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ADRENALINE INJECTION 1MG IN 10ML IN A PREFILLED SYRINGE

Active substance(s): ADRENALINE ACID TARTRATE / ADRENALINE ACID TARTRATE / ADRENALINE ACID TARTRATE

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D03713
PACKAGE LEAFLET: INFORMATION FOR THE USER

Adrenaline (Epinephrine) Injection 1:10,000
Because of your condition it may not be possible for
you to read this leaflet before you are given Adrenaline
(Epinephrine) Injection 1:10,000.
The leaflet will be kept for you as you may wish to read it later.
• If you have further questions, please ask your doctor or
nurse.
• If any of the side effects become serious, or if you notice
any side effects not listed in this leaflet, please tell your
doctor or nurse.

In this leaflet:
1. What Adrenaline (Epinephrine) Injection 1:10,000 is, and
what it is used for
2. Before Adrenaline (Epinephrine) Injection 1:10,000 is
given
3. How Adrenaline (Epinephrine) Injection 1:10,000 is given
4. Possible side effects
5. Storing Adrenaline (Epinephrine) Injection 1:10,000
6. Further information

1. What Adrenaline (Epinephrine) Injection
1:10,000 is, and what it is used for
• Adrenaline (Epinephrine) belongs to a group of medicines
used for the treatment of serious shock produced by a
severe allergic (hypersensitive) reaction or collapse
• It may also be used to restart your heart if it has stopped

2. Before Adrenaline (Epinephrine) Injection
1:10,000 is given
You should not be given Adrenaline (Epinephrine)
Injection 1:10,000 if you are:
• allergic (hypersensitive) to any of the ingredients in this
injection
• suffering from any form of heart disease
• in shock (other than that caused by a sudden life
threatening reaction)
• suffering from brain damage or hardening of the arteries
in the brain
• suffering from glaucoma (increased pressure in the eye)
• having or are about to have an operation under general
anaesthetic
• in the second stage of labour
Take special care with Adrenaline (Epinephrine) Injection
1:10,000 if you are:
• suffering from high blood pressure
• pregnant or breastfeeding
• diabetic
If any of the above applies to you or your child, please tell the
doctor before this medicine is given.
Taking other medicines
Please tell your doctor or nurse if you are taking or have
recently taken any other medicines, including medicines
obtained without a prescription.
Medicines that may interact with Adrenaline (Epinephrine)
Injection 1:10,000 include:
• antihistamines (drugs used to treat allergic reactions or
allergies)
• drugs used to treat high blood pressure, heart conditions,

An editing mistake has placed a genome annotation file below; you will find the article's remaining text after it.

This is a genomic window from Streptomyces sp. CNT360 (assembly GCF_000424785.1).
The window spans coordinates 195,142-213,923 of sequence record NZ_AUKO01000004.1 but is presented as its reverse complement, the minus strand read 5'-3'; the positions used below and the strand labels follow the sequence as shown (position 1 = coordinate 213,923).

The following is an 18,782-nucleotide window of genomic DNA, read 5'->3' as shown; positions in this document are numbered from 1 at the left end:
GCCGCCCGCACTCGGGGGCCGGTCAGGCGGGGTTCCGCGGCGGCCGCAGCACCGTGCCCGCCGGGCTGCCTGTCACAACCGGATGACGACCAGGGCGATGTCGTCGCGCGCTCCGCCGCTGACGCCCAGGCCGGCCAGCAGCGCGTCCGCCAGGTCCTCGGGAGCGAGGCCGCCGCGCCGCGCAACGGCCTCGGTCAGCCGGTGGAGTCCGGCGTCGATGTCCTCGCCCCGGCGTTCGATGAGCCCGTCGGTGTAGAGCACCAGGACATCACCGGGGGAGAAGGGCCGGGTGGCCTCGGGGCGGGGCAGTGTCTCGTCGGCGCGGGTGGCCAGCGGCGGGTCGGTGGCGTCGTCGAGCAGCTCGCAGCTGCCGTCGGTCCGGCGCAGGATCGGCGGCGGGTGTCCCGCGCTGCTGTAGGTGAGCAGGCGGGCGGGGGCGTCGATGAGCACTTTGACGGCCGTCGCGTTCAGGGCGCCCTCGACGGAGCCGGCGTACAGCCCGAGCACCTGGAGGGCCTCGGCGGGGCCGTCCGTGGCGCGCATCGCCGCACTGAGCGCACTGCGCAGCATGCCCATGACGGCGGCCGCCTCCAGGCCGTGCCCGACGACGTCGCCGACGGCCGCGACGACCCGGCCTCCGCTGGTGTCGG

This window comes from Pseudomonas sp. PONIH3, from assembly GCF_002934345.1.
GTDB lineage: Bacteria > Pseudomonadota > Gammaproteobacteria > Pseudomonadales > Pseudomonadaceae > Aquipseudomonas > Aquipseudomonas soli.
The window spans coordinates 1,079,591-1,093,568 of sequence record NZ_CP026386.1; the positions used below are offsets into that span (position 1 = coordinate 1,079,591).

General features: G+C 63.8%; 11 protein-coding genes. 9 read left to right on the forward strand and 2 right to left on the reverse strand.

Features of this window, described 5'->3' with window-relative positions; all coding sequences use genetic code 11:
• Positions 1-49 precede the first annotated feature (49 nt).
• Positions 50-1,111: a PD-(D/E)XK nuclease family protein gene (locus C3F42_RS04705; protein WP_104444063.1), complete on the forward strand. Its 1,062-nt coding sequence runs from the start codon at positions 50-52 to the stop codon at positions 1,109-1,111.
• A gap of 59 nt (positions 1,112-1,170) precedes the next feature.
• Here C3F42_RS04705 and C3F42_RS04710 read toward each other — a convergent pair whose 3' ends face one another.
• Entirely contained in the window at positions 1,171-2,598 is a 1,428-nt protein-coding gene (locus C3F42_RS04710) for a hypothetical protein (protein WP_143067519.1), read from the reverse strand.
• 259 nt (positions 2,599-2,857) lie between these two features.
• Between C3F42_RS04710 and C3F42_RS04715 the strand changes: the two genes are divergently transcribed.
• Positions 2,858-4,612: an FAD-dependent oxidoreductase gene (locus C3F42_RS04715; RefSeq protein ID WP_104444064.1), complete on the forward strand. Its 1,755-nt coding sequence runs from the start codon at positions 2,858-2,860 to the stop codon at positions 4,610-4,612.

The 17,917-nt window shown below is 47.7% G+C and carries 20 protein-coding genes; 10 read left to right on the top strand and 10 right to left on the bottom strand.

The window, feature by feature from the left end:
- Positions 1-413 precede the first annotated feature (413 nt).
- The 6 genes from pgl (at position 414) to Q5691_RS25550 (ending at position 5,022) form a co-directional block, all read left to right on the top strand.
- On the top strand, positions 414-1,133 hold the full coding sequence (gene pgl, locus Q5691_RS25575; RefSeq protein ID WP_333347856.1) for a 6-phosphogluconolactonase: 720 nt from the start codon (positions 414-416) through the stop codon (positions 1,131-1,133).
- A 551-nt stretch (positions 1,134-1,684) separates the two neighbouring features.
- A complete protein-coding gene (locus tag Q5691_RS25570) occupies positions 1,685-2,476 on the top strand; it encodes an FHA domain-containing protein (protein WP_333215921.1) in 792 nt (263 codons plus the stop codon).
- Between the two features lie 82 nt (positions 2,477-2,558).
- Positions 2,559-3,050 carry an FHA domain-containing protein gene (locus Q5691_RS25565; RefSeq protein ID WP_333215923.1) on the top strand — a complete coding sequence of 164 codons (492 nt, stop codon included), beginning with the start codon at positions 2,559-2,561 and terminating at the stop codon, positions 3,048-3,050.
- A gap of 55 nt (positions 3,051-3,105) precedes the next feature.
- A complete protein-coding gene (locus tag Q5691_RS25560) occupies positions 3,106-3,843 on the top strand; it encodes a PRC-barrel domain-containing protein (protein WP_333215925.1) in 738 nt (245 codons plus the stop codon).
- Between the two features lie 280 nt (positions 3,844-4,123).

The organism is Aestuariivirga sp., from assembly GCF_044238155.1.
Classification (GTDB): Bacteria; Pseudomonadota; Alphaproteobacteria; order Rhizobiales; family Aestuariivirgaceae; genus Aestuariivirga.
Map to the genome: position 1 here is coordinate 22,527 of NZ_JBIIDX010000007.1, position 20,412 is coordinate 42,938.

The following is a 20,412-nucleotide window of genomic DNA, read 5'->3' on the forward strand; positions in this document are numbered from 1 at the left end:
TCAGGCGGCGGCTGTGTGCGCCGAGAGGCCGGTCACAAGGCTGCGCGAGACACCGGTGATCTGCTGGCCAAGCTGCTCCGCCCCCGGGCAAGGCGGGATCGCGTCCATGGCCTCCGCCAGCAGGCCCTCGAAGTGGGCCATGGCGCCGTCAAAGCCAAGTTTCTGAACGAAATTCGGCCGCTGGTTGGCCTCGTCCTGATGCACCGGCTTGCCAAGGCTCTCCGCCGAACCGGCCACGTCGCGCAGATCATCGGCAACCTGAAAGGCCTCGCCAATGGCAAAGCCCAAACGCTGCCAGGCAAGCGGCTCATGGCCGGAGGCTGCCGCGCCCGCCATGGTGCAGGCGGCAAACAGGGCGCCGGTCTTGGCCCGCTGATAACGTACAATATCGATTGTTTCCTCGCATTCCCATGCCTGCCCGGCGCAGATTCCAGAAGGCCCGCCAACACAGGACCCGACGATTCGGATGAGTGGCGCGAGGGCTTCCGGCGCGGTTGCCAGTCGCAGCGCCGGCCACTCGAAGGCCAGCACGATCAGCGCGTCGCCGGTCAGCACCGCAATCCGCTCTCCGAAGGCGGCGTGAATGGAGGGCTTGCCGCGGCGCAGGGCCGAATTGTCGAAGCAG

depression or thyroid problems
• ergot alkaloids (drugs used to treat migraine)
• insulin oral hypoglycaemics (drugs used to treat diabetes)
• oxytocin (used in childbirth to stimulate contractions of the
uterus)
• doxapram (given as an injection in hospitals to help severe
breathing problems)
• entacapone (for the treatment of Parkinson’s disease)
• antipsychotics (for the treatment of serious mental
disorders)
Pregnancy & breast-feeding
If you are pregnant or are breast-feeding, your doctor will
advise you whether you can have Adrenaline (Epinephrine)
Injection 1:10,000 as an emergency treatment.
Effects on the ability to drive and use machines
Having Adrenaline (Epinephrine) Injection 1:10,000 will not
affect your ability to drive or use machines.
Important information about some of the ingredients in
this medication
The product also contains Sodium Metabisulphite which may
cause allergic (hypersensitive) type reactions in some people
and can lead to breathing difficulties or collapse. People with
a history of asthma or allergies are most likely to experience
these problems.

3. How Adrenaline (Epinephrine) Injection
1:10,000 is given
Your doctor, nurse or paramedic will give Adrenaline
(Epinephrine) Injection 1:10,000 to you either into a vein
(intravenous) or into a bone (intraosseous). Your doctor will
decide the correct amount for you, and when and how this
should be given.
Adrenaline must not be injected into the fingers, toes, ears,
nose or genital area. Intramuscular injection in the buttocks
should be avoided.
This medicinal product is not intended to deliver
volumes of less than 2ml.
Adults and children over 12 years:
When there is either uncontrolled beating of the heart, or
if the heart has stopped working:
1mg adrenaline is given either into the vein or into a bone
every 3-5 minutes until the heart starts to work. Once
the heart is working, further doses may be given but this
depends on your blood pressure. Intravenous doses of 50
micrograms are usually sufficient for most patients.
When the heart stops following cardiac surgery:
Following cardiac surgery, your doctor will give adrenaline
1:10,000 into the vein in doses of up to 100 micrograms.
Heart Resuscitation:
In heart resuscitation, the recommended dose is 1mg into
the vein.
Continued overleaf

Children under 12 years:
When there is uncoordinated beating of the heart or the
heart has stopped:
10 micrograms per kilogram of body weight, repeated every
3-5 minutes.
When there is a failure of breathing and blood circulation
around the body:
First and further doses: 10 micrograms per kilogram of body